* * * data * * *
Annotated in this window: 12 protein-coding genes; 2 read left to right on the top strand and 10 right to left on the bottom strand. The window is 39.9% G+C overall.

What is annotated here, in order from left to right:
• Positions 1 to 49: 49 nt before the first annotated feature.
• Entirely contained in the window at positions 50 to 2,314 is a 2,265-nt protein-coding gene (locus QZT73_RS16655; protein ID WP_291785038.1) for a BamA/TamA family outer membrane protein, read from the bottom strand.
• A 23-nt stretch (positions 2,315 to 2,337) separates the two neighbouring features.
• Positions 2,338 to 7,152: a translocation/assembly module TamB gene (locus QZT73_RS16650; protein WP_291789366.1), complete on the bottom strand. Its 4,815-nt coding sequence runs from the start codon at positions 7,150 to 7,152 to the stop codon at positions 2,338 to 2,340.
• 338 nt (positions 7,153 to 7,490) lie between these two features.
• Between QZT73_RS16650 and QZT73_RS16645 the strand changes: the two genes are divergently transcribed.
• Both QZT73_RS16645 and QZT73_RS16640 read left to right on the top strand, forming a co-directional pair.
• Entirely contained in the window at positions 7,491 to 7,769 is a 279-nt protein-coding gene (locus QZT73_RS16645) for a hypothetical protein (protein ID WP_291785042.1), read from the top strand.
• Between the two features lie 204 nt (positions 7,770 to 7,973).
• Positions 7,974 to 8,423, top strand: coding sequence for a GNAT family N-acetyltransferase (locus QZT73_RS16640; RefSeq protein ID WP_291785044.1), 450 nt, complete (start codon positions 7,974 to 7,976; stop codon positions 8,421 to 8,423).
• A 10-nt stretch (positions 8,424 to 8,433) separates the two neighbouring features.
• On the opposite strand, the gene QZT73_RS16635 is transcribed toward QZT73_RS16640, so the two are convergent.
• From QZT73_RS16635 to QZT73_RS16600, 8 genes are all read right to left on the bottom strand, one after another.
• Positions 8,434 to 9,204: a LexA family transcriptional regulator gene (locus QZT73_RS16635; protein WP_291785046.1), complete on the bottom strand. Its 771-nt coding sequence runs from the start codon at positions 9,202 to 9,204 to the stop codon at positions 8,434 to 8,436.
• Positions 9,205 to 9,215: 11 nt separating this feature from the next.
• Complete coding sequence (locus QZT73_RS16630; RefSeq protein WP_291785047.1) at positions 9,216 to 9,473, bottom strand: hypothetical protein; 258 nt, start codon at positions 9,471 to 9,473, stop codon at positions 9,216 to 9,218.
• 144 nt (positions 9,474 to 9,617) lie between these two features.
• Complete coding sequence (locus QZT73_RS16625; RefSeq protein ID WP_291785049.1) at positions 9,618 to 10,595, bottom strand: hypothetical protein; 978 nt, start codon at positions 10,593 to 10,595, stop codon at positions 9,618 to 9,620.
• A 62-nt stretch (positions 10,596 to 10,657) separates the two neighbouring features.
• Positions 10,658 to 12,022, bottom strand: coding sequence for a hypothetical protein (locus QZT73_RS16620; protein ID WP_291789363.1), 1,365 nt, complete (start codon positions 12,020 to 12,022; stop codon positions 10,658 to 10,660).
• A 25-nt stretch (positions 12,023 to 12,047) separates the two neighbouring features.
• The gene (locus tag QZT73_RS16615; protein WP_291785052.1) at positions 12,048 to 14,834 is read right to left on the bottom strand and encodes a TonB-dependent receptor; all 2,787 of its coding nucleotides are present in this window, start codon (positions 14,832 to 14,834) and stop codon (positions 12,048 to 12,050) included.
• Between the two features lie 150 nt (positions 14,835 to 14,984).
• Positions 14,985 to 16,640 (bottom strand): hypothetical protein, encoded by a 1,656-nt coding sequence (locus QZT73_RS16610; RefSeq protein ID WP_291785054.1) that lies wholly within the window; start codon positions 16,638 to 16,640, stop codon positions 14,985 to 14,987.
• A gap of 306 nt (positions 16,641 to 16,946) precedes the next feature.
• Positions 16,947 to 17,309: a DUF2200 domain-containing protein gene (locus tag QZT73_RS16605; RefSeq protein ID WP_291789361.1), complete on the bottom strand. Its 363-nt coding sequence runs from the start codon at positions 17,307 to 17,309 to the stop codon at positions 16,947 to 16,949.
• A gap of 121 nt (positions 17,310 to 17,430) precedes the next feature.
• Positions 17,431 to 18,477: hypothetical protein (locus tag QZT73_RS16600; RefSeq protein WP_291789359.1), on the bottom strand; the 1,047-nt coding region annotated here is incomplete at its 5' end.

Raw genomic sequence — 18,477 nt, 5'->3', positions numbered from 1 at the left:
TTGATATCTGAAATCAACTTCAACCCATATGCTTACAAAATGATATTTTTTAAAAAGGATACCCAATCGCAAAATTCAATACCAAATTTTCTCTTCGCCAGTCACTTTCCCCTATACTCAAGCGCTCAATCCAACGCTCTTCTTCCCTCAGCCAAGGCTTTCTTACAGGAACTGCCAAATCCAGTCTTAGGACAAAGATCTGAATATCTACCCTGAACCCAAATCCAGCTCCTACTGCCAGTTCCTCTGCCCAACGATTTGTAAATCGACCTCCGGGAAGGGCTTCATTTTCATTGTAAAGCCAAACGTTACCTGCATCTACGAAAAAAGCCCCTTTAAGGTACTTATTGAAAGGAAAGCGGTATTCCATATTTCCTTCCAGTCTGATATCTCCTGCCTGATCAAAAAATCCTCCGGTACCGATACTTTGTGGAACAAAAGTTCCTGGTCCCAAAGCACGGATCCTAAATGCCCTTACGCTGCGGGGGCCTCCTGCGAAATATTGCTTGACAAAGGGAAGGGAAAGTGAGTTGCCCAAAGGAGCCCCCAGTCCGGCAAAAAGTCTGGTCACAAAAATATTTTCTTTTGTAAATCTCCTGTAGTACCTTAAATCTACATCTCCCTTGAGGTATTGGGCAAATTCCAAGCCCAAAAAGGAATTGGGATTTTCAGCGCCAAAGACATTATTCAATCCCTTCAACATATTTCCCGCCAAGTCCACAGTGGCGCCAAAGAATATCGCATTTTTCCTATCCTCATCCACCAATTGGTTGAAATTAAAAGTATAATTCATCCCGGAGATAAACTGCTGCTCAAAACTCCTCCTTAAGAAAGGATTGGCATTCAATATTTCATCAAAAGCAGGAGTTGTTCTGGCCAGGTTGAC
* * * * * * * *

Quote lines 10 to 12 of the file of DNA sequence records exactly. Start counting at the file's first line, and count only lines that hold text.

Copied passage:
• Entirely contained in the window at positions 7,491 to 7,769 is a 279-nt protein-coding gene (locus QZT73_RS16645) for a hypothetical protein (protein ID WP_291785042.1), read from the top strand.
• Between the two features lie 204 nt (positions 7,770 to 7,973).
• Positions 7,974 to 8,423, top strand: coding sequence for a GNAT family N-acetyltransferase (locus QZT73_RS16640; RefSeq protein ID WP_291785044.1), 450 nt, complete (start codon positions 7,974 to 7,976; stop codon positions 8,421 to 8,423).